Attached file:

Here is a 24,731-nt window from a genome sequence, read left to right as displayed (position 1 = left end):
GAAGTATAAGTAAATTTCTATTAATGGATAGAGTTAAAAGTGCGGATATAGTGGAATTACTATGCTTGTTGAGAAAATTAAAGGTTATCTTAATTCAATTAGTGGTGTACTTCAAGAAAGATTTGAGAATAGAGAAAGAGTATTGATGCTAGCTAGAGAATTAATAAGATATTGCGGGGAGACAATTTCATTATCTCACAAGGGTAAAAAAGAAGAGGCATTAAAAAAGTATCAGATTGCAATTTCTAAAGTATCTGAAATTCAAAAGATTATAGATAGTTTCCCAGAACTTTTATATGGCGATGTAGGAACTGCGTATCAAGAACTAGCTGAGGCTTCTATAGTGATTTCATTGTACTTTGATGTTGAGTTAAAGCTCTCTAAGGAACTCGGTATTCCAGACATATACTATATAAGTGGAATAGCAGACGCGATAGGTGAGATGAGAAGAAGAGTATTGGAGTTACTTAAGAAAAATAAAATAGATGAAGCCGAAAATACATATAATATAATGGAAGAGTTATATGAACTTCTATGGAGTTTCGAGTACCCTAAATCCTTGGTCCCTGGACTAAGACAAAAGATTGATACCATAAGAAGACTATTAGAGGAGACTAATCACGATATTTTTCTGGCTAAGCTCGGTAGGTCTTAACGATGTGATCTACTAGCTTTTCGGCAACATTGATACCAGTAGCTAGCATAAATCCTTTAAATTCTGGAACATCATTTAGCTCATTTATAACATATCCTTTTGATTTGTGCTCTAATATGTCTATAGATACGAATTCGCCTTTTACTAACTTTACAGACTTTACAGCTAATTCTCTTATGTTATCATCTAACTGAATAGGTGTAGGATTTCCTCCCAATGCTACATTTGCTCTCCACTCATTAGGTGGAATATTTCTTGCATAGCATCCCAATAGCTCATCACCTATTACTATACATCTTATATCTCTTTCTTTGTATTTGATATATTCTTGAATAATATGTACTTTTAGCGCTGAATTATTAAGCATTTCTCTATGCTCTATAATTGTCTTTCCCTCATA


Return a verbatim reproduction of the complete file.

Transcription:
Here is a 24,731-nt window from a genome sequence, read left to right as displayed (position 1 = left end):
GAAGTATAAGTAAATTTCTATTAATGGATAGAGTTAAAAGTGCGGATATAGTGGAATTACTATGCTTGTTGAGAAAATTAAAGGTTATCTTAATTCAATTAGTGGTGTACTTCAAGAAAGATTTGAGAATAGAGAAAGAGTATTGATGCTAGCTAGAGAATTAATAAGATATTGCGGGGAGACAATTTCATTATCTCACAAGGGTAAAAAAGAAGAGGCATTAAAAAAGTATCAGATTGCAATTTCTAAAGTATCTGAAATTCAAAAGATTATAGATAGTTTCCCAGAACTTTTATATGGCGATGTAGGAACTGCGTATCAAGAACTAGCTGAGGCTTCTATAGTGATTTCATTGTACTTTGATGTTGAGTTAAAGCTCTCTAAGGAACTCGGTATTCCAGACATATACTATATAAGTGGAATAGCAGACGCGATAGGTGAGATGAGAAGAAGAGTATTGGAGTTACTTAAGAAAAATAAAATAGATGAAGCCGAAAATACATATAATATAATGGAAGAGTTATATGAACTTCTATGGAGTTTCGAGTACCCTAAATCCTTGGTCCCTGGACTAAGACAAAAGATTGATACCATAAGAAGACTATTAGAGGAGACTAATCACGATATTTTTCTGGCTAAGCTCGGTAGGTCTTAACGATGTGATCTACTAGCTTTTCGGCAACATTGATACCAGTAGCTAGCATAAATCCTTTAAATTCTGGAACATCATTTAGCTCATTTATAACATATCCTTTTGATTTGTGCTCTAATATGTCTATAGATACGAATTCGCCTTTTACTAACTTTACAGACTTTACAGCTAATTCTCTTATGTTATCATCTAACTGAATAGGTGTAGGATTTCCTCCCAATGCTACATTTGCTCTCCACTCATTAGGTGGAATATTTCTTGCATAGCATCCCAATAGCTCATCACCTATTACTATACATCTTATATCTCTTTCTTTGTATTTGATATATTCTTGAATAATATGTACTTTTAGCGCTGAATTATTAAGCATTTCTCTATGCTCTATAATTGTCTTTCCCTCATA